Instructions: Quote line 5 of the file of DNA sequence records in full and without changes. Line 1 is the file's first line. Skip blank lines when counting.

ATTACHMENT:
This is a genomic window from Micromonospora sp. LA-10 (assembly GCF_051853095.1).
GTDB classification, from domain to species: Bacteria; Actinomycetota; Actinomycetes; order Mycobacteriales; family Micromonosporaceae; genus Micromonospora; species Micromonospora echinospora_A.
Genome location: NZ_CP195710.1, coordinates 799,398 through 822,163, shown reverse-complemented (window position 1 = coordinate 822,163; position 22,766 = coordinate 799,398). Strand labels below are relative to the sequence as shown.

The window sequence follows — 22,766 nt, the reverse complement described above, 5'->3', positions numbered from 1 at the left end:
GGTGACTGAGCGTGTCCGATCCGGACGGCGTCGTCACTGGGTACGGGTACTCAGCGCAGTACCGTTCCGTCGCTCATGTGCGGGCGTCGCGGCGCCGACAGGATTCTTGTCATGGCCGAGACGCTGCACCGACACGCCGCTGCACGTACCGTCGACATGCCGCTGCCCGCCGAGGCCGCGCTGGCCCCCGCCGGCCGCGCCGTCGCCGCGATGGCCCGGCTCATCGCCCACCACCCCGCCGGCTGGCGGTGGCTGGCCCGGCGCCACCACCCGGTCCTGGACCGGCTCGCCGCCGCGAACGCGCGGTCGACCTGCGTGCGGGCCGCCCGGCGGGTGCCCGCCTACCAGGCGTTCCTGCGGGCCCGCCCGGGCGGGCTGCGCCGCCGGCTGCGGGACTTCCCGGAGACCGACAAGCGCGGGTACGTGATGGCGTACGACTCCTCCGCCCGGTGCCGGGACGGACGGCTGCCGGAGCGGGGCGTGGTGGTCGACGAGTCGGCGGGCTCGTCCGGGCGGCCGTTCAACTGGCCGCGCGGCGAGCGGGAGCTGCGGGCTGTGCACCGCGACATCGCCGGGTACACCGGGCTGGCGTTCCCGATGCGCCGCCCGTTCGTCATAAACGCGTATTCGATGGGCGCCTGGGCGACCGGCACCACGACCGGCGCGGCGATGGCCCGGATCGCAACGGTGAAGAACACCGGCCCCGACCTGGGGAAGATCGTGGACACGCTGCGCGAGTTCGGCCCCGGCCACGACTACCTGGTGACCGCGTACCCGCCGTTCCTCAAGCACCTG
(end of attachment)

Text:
GGTGACTGAGCGTGTCCGATCCGGACGGCGTCGTCACTGGGTACGGGTACTCAGCGCAGTACCGTTCCGTCGCTCATGTGCGGGCGTCGCGGCGCCGACAGGATTCTTGTCATGGCCGAGACGCTGCACCGACACGCCGCTGCACGTACCGTCGACATGCCGCTGCCCGCCGAGGCCGCGCTGGCCCCCGCCGGCCGCGCCGTCGCCGCGATGGCCCGGCTCATCGCCCACCACCCCGCCGGCTGGCGGTGGCTGGCCCGGCGCCACCACCCGGTCCTGGACCGGCTCGCCGCCGCGAACGCGCGGTCGACCTGCGTGCGGGCCGCCCGGCGGGTGCCCGCCTACCAGGCGTTCCTGCGGGCCCGCCCGGGCGGGCTGCGCCGCCGGCTGCGGGACTTCCCGGAGACCGACAAGCGCGGGTACGTGATGGCGTACGACTCCTCCGCCCGGTGCCGGGACGGACGGCTGCCGGAGCGGGGCGTGGTGGTCGACGAGTCGGCGGGCTCGTCCGGGCGGCCGTTCAACTGGCCGCGCGGCGAGCGGGAGCTGCGGGCTGTGCACCGCGACATCGCCGGGTACACCGGGCTGGCGTTCCCGATGCGCCGCCCGTTCGTCATAAACGCGTATTCGATGGGCGCCTGGGCGACCGGCACCACGACCGGCGCGGCGATGGCCCGGATCGCAACGGTGAAGAACACCGGCCCCGACCTGGGGAAGATCGTGGACACGCTGCGCGAGTTCGGCCCCGGCCACGACTACCTGGTGACCGCGTACCCGCCGTTCCTCAAGCACCTG